It is important to look at these numbers in the context of last year’s positive news from Pew report on Jewish Americans. The poll found that more than 80% of American Jews say caring about Israel is “essential” or “important” to what being Jewish means to them, and nearly 60% feel very or somewhat attached to Israel. At the time, I wrote that the pro-Israel Jewish community should take a step that many of its members are often reluctant to take — accepting good news. The same holds true, particularly regarding the new survey’s setback for the BDS movement. Once again, while it is important to acknowledge that the BDS threat remains alive and well, the Pew data has revealed that the movement exerts far less influence on the American public than many observers originally believed.
Yet, as was the case last year, challenges remain when it comes to public opinion toward Israel among the demographic younger Americans — trends which mirror the Jewish community’s own challenges vis-à-vis its younger members.
Pew found in its latest survey that American adults under age 30 view the Palestinian people more warmly (61% very or somewhat favorable) than the Israeli people (56%); young adults also rate the Palestinian government as favorably (35%) as they view the Israeli government (34%).
We cannot deny that there is also a growing partisan divide on Israel, as Republicans or Republican-leaning respondents hold more positive views of the Israeli people (78% very or somewhat favorable) than of the Palestinian people (37%), while Democrats and Democratic-leaning independents hold about equally positive views of Israelis and Palestinians (60% and 64% favorable, respectively).
Yet none of this means that we should accept this sentiment as a fait accompli. We must use every resource to counter this deteriorating support for Israel among young adults in a way that transcends the partisan divide. We must show the younger generation the real Israel — including its diversity, culture and society, economy, food, and perhaps most importantly, its people.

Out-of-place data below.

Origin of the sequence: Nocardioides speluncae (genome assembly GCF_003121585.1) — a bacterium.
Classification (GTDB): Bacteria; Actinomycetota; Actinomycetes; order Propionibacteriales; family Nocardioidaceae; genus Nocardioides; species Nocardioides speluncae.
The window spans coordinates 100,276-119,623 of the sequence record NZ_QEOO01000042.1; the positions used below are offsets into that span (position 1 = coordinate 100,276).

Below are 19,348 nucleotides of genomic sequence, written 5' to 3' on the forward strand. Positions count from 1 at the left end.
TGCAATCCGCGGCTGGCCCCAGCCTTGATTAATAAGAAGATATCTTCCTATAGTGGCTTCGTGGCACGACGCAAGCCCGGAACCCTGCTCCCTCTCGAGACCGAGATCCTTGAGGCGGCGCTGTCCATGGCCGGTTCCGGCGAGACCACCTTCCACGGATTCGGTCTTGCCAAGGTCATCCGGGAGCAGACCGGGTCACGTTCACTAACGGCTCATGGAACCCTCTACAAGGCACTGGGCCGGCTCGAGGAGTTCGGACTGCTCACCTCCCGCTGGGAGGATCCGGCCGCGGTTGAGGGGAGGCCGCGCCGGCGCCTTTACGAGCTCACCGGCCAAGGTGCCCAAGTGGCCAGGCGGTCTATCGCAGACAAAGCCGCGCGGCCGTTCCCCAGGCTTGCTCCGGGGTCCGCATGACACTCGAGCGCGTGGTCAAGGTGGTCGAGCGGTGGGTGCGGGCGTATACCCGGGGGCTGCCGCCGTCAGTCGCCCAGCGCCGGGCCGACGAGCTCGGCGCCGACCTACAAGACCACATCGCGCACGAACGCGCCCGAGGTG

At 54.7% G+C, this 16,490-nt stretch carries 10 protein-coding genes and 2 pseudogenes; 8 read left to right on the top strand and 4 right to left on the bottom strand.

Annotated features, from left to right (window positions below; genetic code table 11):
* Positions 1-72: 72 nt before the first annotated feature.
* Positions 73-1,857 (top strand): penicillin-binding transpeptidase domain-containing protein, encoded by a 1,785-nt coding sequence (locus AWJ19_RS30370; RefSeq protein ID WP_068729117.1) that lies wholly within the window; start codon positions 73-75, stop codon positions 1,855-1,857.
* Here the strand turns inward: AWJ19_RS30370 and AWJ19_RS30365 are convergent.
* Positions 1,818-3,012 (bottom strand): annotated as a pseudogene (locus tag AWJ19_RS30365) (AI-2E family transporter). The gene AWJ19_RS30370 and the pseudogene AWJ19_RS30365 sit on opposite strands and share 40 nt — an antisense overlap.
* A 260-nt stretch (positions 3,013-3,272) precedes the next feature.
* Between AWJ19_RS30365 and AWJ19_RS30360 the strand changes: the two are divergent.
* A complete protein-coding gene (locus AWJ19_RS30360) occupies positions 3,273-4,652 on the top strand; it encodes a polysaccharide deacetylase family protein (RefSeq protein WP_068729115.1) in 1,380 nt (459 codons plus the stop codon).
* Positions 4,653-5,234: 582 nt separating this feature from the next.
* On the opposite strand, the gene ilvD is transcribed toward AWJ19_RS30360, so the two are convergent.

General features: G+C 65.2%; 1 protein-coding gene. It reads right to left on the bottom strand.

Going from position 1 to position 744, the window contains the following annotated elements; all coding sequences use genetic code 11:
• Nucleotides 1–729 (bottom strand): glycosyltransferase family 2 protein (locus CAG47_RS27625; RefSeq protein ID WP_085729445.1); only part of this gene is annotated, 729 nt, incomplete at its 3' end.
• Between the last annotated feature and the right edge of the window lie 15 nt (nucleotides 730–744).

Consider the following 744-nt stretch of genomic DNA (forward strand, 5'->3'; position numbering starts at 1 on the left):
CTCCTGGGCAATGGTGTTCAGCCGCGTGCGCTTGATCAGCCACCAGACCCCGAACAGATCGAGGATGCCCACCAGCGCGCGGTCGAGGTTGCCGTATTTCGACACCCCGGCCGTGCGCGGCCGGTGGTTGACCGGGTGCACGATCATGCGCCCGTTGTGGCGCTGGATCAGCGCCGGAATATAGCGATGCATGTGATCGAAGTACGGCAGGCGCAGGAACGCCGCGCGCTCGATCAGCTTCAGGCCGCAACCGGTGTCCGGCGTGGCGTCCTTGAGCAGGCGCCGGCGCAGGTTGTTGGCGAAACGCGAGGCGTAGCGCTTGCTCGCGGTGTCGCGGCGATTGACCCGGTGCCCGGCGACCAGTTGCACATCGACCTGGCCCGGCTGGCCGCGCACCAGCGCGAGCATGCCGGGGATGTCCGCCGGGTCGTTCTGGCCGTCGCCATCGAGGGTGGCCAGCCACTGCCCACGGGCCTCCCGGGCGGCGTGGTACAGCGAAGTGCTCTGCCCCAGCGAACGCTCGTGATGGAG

Masa Israel Journey has since 2004 brought more than 160,000 young adult participants from more than 60 countries to Israel for a duration of 4-12 months at a time. Participants immerse themselves in an in-depth and authentic experience of the Jewish state, in which they live in Israel like a local and work to grow both personally and professionally. Once they complete the program, Masa alumni become de facto ambassadors for Israel across the globe.
For those who cannot spend a substantial amount of time in Israel or travel there at all, The Jewish Agency’s Shlichim (Israeli emissaries) bring Israel-centric educational and social programming to Jewish communities in North America and worldwide. This includes the ShinShinim, Israeli high school graduates who delay mandatory service in the Israel Defense Forces and serve global Jewish communities for up to 10 months. The number of ShinShinim in the Jewish world has more than quadrupled in less than a decade.
Of course, this challenge is bigger than any one organization, and we are pleased so many Jewish organizations are looking at new and innovative ways to connect with many more young people in our community.
Pew’s findings on public opinion toward Israel have once again underscored the parallel challenges and opportunities for American Jewry. It is now up to us to capitalize on the data.
Dan Elbaum is head of North America at The Jewish Agency for Israel and the president and CEO of Jewish Agency International Development.